In April 1998 in Delhi, a Tibetan exile named Tupden Ngodup doused himself with petrol and calmly set himself alight. He then knelt and brought his hands together in a gesture of prayer as the flames consumed him. Despite the agony he must have endured, his physical demeanor remained calm as horrified bystanders watched him burn. His action sent shockwaves through the Tibetan community, both in exile and in the Tibetan Plateau. This was the first time a Tibetan had engaged in self-immolation, and opinions were divided. Many hailed him as a hero in the struggle against Chinese oppression, while others described his suicide as contrary to Buddhist principles. Most Tibetans acknowledged the depth of his commitment to the Tibetan struggle for freedom and human rights, but none chose to follow his example in the aftermath of his dramatic public demonstration of Tibetan discontent.
Ngodup’s suicide was an important event in an ongoing campaign of protest against the actions of the People’s Republic of China (PRC) in Tibet. It began in 1950 when Chinese troops crossed the Drichu River, the traditional border between Tibet and China, and marched to the capital, Lhasa. They announced that they had come to ‘liberate’ Tibetans from the feudal theocracy of the Dalai Lama’s government and that they would depart as soon as this was accomplished. Soldiers of the People’s Liberation Army (PLA) had been assured by their leaders that they would be welcomed as saviors by the oppressed Tibetans, and so they were shocked and angered to hear people shouting “Han go home!” as they marched into the city.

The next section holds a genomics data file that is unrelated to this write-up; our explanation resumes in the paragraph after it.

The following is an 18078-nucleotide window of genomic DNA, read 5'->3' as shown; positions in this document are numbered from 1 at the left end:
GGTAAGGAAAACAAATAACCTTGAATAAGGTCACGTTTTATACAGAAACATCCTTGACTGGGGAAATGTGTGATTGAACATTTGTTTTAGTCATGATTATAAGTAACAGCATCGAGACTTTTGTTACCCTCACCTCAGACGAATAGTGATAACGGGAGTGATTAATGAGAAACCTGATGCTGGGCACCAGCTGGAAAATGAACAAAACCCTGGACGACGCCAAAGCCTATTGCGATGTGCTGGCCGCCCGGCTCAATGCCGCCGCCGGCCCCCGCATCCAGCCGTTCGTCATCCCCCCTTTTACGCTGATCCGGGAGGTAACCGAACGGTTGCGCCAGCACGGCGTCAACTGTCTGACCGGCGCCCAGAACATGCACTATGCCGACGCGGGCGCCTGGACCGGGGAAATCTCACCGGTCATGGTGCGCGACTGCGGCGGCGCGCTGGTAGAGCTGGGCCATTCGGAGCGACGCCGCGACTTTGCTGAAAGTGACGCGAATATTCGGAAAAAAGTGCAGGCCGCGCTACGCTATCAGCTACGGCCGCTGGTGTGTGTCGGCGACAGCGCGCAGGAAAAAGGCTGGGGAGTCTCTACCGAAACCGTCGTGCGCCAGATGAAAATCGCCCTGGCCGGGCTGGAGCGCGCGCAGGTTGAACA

‘A third of the RAN is based in the Indian Ocean’ Vice Admiral Ray Griggs, Chief of the Royal Australian Navy March 14, 2012Posted by southasiamasala in : DeSilva-Ranasinghe, Serge, Future Directions International, South Asia - General , comments closed
An FDI Feature Interview first published on 12 March 2012
– One third of the RAN operates in the Indian Ocean.
– HMAS Stirling, located in Western Australia, is the RAN’s largest base.
– While the Asia-Pacific will continue to remain critically important, the Indian Ocean has markedly risen in importance to the RAN.
At a time of economic turbulence and escalating regional geopolitical challenges the Royal Australian Navy’s chief, Vice Admiral Ray Griggs, recently spoke with Sergei DeSilva-Ranasinghe about the Navy’s ongoing commitments to maritime security in the Pacific Ocean, the increasing pre-eminence of the Indian Ocean, and the dynamics of the Australian defence department’s ongoing Force Posture Review.
Read this interview – Vice Admiral Ray Griggs, ‘A Third of the RAN is in the Indian Ocean’